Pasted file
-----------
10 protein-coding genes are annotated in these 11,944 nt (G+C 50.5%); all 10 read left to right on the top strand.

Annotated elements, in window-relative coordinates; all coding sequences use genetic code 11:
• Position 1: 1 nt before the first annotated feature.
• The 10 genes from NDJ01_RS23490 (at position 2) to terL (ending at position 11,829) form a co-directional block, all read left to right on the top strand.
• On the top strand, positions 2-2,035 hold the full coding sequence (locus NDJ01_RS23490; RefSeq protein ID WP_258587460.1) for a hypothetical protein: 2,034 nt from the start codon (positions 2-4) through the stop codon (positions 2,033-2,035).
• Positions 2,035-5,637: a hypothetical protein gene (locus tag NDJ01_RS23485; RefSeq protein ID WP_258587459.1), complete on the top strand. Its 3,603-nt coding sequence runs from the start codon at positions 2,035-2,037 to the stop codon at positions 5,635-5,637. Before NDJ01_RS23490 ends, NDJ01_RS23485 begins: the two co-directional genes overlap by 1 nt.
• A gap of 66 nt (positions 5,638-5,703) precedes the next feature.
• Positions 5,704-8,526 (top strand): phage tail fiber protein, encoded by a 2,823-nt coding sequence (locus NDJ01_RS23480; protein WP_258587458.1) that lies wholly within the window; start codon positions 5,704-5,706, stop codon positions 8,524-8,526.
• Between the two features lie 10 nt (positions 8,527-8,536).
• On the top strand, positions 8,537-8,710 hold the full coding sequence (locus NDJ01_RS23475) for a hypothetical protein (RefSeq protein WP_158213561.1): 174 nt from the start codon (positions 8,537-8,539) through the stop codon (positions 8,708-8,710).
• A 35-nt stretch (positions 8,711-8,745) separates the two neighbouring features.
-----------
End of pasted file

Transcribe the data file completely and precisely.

10 protein-coding genes are annotated in these 11,944 nt (G+C 50.5%); all 10 read left to right on the top strand.

Annotated elements, in window-relative coordinates; all coding sequences use genetic code 11:
• Position 1: 1 nt before the first annotated feature.
• The 10 genes from NDJ01_RS23490 (at position 2) to terL (ending at position 11,829) form a co-directional block, all read left to right on the top strand.
• On the top strand, positions 2-2,035 hold the full coding sequence (locus NDJ01_RS23490; RefSeq protein ID WP_258587460.1) for a hypothetical protein: 2,034 nt from the start codon (positions 2-4) through the stop codon (positions 2,033-2,035).
• Positions 2,035-5,637: a hypothetical protein gene (locus tag NDJ01_RS23485; RefSeq protein ID WP_258587459.1), complete on the top strand. Its 3,603-nt coding sequence runs from the start codon at positions 2,035-2,037 to the stop codon at positions 5,635-5,637. Before NDJ01_RS23490 ends, NDJ01_RS23485 begins: the two co-directional genes overlap by 1 nt.
• A gap of 66 nt (positions 5,638-5,703) precedes the next feature.
• Positions 5,704-8,526 (top strand): phage tail fiber protein, encoded by a 2,823-nt coding sequence (locus NDJ01_RS23480; protein WP_258587458.1) that lies wholly within the window; start codon positions 5,704-5,706, stop codon positions 8,524-8,526.
• Between the two features lie 10 nt (positions 8,527-8,536).
• On the top strand, positions 8,537-8,710 hold the full coding sequence (locus NDJ01_RS23475) for a hypothetical protein (RefSeq protein WP_158213561.1): 174 nt from the start codon (positions 8,537-8,539) through the stop codon (positions 8,708-8,710).
• A 35-nt stretch (positions 8,711-8,745) separates the two neighbouring features.